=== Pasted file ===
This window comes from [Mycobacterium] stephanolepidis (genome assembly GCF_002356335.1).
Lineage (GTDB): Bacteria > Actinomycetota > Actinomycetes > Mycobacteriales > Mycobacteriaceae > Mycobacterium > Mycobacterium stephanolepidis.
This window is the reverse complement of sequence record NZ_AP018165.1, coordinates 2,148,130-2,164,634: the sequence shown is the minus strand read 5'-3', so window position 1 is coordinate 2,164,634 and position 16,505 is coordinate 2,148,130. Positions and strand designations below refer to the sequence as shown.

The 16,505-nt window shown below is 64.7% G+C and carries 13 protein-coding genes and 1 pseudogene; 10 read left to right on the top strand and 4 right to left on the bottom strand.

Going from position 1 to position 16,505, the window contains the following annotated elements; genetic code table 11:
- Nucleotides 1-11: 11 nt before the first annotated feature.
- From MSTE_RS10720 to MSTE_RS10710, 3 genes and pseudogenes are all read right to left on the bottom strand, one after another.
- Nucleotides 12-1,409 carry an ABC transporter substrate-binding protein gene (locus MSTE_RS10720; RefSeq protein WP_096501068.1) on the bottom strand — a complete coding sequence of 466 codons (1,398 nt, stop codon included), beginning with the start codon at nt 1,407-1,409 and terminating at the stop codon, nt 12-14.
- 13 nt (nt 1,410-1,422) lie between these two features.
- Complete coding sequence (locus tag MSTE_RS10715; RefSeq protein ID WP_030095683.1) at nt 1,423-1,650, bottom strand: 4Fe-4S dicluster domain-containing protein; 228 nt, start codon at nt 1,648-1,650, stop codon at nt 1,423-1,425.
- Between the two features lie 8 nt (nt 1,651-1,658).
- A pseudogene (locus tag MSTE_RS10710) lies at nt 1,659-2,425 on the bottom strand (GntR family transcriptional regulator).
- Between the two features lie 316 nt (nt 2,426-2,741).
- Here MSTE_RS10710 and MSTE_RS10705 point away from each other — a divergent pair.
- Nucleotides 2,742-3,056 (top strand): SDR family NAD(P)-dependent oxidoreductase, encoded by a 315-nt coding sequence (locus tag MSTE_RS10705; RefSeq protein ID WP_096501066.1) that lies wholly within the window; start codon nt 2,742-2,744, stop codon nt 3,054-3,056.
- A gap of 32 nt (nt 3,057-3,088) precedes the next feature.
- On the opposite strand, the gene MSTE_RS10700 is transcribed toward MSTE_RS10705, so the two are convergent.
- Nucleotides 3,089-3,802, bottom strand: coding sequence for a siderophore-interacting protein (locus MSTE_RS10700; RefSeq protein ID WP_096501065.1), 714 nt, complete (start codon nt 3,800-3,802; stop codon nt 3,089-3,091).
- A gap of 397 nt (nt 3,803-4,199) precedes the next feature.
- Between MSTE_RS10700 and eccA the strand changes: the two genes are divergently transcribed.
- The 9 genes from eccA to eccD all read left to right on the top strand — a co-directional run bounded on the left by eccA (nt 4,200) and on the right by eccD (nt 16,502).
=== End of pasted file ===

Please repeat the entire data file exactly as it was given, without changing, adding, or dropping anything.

This window comes from [Mycobacterium] stephanolepidis (genome assembly GCF_002356335.1).
Lineage (GTDB): Bacteria > Actinomycetota > Actinomycetes > Mycobacteriales > Mycobacteriaceae > Mycobacterium > Mycobacterium stephanolepidis.
This window is the reverse complement of sequence record NZ_AP018165.1, coordinates 2,148,130-2,164,634: the sequence shown is the minus strand read 5'-3', so window position 1 is coordinate 2,164,634 and position 16,505 is coordinate 2,148,130. Positions and strand designations below refer to the sequence as shown.

The 16,505-nt window shown below is 64.7% G+C and carries 13 protein-coding genes and 1 pseudogene; 10 read left to right on the top strand and 4 right to left on the bottom strand.

Going from position 1 to position 16,505, the window contains the following annotated elements; genetic code table 11:
- Nucleotides 1-11: 11 nt before the first annotated feature.
- From MSTE_RS10720 to MSTE_RS10710, 3 genes and pseudogenes are all read right to left on the bottom strand, one after another.
- Nucleotides 12-1,409 carry an ABC transporter substrate-binding protein gene (locus MSTE_RS10720; RefSeq protein WP_096501068.1) on the bottom strand — a complete coding sequence of 466 codons (1,398 nt, stop codon included), beginning with the start codon at nt 1,407-1,409 and terminating at the stop codon, nt 12-14.
- 13 nt (nt 1,410-1,422) lie between these two features.
- Complete coding sequence (locus tag MSTE_RS10715; RefSeq protein ID WP_030095683.1) at nt 1,423-1,650, bottom strand: 4Fe-4S dicluster domain-containing protein; 228 nt, start codon at nt 1,648-1,650, stop codon at nt 1,423-1,425.
- Between the two features lie 8 nt (nt 1,651-1,658).
- A pseudogene (locus tag MSTE_RS10710) lies at nt 1,659-2,425 on the bottom strand (GntR family transcriptional regulator).
- Between the two features lie 316 nt (nt 2,426-2,741).
- Here MSTE_RS10710 and MSTE_RS10705 point away from each other — a divergent pair.
- Nucleotides 2,742-3,056 (top strand): SDR family NAD(P)-dependent oxidoreductase, encoded by a 315-nt coding sequence (locus tag MSTE_RS10705; RefSeq protein ID WP_096501066.1) that lies wholly within the window; start codon nt 2,742-2,744, stop codon nt 3,054-3,056.
- A gap of 32 nt (nt 3,057-3,088) precedes the next feature.
- On the opposite strand, the gene MSTE_RS10700 is transcribed toward MSTE_RS10705, so the two are convergent.
- Nucleotides 3,089-3,802, bottom strand: coding sequence for a siderophore-interacting protein (locus MSTE_RS10700; RefSeq protein ID WP_096501065.1), 714 nt, complete (start codon nt 3,800-3,802; stop codon nt 3,089-3,091).
- A gap of 397 nt (nt 3,803-4,199) precedes the next feature.
- Between MSTE_RS10700 and eccA the strand changes: the two genes are divergently transcribed.
- The 9 genes from eccA to eccD all read left to right on the top strand — a co-directional run bounded on the left by eccA (nt 4,200) and on the right by eccD (nt 16,502).